In contrast, the bag-in-box business has grown steadily since the equipment was installed nearly two years ago. An increasing chunk of the company’s business is aimed at the bag-in-box friendly Scandinavian market, and the growth is so significant that Greencroft was ranked number 83 in 2017 The Sunday Times International Track 200, a measure of which UK companies have the greatest international growth.  But the company has its sights on even further growth, hoping to reach a maximum filling capacity of 20m litres, from its current 2m litres business. 

Changes in the bulk business

While Greencroft bottles wines for clients independently of Lanchester Wines, Lanchester creates its own brands, which are bulk shipped and bottled at Greencroft. It also imports wine in bottle, just as it did in 1980. It’s an interesting time to be in the bulk wine business, which now accounts for 13% of total wine imports to the UK while globally, bulk wine represents close to two in every five litres of wine exported but just 10% of value. However, there’s increasing interest in premium priced bulk wine offerings or ‘boutique bulk wine’, as it is being coined. 

Yet, wine is a natural product and the bulk market has been given a sharp reminder of that with the small 2017 harvests. While Cleary peels a tangerine, Barney Davis, head of commercial operation at Lanchester Wines, explains: “The way the bulk market is going, vintage demand is going to outstrip supply, so you are going to have to be pretty fleet of foot. Everywhere you look is tricky whether it be across Europe – yields are down dramatically, so people who have bought from Europe are going to look to the New World – but Chile have had a couple of nightmare vintages, Argentina the same, Australian red pricing is up 20%.” He notes that when there’s previously been a shortfall from one country, such as South Africa, “we’ve said oh, we can go and get some from Chile – whereas now where do we go? For us it means placing an importance on long-term bulk partners.”

Far away from the London-centric wine trade of the UK as it is, Lanchester Wines has been a little slow when it comes to modern branding and marketing. As a result, there’s a misconception that Lanchester focuses on entry-level New World wine shipped in bulk and sold at rock bottom prices. The 3,000-SKU portfolio does offer many options for house wines and some well-priced own label brands from the New World. However, there’s plenty of choice at the finer end of the wine spectrum, although connoisseurs and collectors might need to head elsewhere for their fine and rare bottles. But then Tony Cleary isn’t a high fallutin’ man with the stuffiness that seems to go hand in hand with fine wine. He’s got a distinctive north-east accent and he’s a businessman who works hard and hasn’t become entangled in the en primeur and rare vintage game. 

The latest acquisitions

Instead, the business has expanded its scope beyond wine, setting up Lanchester Gifts in 2007. The company has made recent acquisitions, including paying seven figures for one of England’s larget hamper companies, Spices of Hythe, and luxury confectioners Bon Bon’s.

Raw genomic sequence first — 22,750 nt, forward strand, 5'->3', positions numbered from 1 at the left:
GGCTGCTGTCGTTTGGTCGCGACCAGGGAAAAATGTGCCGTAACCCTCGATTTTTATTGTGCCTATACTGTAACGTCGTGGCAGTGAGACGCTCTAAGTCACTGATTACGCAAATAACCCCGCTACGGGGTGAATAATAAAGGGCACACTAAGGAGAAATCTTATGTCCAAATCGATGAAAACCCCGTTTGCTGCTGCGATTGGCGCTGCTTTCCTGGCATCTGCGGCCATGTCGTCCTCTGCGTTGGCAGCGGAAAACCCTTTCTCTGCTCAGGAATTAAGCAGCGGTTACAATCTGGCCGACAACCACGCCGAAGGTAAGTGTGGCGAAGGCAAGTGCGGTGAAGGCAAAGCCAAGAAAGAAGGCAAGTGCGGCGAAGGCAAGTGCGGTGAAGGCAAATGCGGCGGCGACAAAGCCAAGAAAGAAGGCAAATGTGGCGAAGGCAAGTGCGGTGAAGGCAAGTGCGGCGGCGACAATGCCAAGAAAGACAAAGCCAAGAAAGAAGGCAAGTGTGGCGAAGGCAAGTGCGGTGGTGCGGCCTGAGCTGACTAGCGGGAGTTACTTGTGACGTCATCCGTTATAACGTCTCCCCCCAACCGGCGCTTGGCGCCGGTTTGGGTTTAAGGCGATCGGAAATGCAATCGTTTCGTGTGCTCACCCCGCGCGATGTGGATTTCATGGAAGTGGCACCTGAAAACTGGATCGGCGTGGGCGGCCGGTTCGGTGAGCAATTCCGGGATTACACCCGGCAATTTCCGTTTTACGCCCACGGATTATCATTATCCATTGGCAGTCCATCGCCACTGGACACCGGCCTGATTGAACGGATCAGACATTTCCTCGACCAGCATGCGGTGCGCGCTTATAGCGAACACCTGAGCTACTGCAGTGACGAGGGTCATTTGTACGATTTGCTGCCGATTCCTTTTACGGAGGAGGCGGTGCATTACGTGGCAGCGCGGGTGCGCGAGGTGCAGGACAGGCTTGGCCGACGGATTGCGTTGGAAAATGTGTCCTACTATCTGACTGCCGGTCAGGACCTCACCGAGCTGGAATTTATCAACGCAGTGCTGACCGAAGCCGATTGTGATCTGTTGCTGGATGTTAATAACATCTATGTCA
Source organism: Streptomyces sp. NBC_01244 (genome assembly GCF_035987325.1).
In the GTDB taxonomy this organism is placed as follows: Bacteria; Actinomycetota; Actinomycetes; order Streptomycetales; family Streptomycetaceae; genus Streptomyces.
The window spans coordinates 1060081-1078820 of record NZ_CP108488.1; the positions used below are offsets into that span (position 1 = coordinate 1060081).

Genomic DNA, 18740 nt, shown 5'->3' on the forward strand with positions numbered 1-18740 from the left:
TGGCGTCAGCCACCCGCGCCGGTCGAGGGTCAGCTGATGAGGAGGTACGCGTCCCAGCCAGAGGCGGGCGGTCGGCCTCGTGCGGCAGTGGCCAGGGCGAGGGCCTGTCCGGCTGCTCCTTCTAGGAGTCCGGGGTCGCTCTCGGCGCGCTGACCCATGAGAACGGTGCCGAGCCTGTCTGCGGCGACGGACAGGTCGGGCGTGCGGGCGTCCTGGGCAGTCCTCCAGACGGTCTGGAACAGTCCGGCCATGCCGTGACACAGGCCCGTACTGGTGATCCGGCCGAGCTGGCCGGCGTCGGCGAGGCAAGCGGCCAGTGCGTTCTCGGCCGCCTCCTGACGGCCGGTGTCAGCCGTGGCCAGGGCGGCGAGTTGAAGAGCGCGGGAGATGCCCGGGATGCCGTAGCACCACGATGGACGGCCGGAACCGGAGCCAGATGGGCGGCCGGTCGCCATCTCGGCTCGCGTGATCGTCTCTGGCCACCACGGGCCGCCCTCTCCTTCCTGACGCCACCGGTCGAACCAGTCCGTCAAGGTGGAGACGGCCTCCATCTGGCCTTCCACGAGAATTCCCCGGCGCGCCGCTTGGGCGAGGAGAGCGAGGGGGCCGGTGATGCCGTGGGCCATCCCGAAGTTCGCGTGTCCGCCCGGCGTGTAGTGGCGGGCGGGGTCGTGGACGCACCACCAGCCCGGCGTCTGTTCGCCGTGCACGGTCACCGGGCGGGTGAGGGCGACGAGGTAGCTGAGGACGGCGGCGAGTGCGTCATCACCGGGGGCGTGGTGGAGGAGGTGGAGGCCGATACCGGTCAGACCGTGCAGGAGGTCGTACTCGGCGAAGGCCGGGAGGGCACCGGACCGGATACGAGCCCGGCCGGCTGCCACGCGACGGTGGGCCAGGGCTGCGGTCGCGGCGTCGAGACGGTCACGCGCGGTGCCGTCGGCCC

“You can invest in the gift business: there’s money in it,” says Clearly. “We’ve just bought a fancy machine that can print on slate, wooden boxes. You are making money so you can invest in new technology. Why is the wine business not investing? Because it’s not making any money. The spirit business are making plenty of margin. They can spend money on marketing in the spirit business Diageo used to own Blossom Hill but they sold it – I wonder why.” 

Another division of the business is Lanchester Energy, which has seen £8m ($10.5m) invested into green energy to power the Greencroft estate. The wind turbines that stand on the hilltop site and the solar panels that coat the office roof power the entire County Durham business and feed electricity into the National Grid. While clean and green, Cleary is no hippie environmental activist and the bottom line was a huge consideration when it came to installing the turbines and solar. “It saves us money.”

Cleary and his wife are now in their late 60s and – without wanting to ship them off on a cruise just yet – their three children are waiting in the wings to take over the family business. They could have sold the business many times over and Cleary almost complains about the number of offers he has received from private equity firms. So, the succession plan is in the pipeline. “We went to IMD [International Institute for Management Development], in Lausanne for a full week of succession planning and I told them ‘Well our business is a bit different…then I realised I’m going to get shut down here: the first thing we are told is: ‘Owner/visionary doesn’t want to let go of the business.’ I thought bloody hell that’s me. And as the week went on, I realised we are not as different as we think. I think it’s a poisoned chalice – 400 odd staff with a horrendous wage bill – Greencroft alone is £4m ($5.3m) odd a year.”

Cleary’s daughter is in the foyer and stops to chat. She’s wondering what to buy her father for his birthday, which falls inconveniently on Christmas Eve. With the success of Lanchester Gifts, surely she is spoiled for choice. Not so. “He’s really into tractors – loves John Deere.,” she says. That might be one acquisition too far.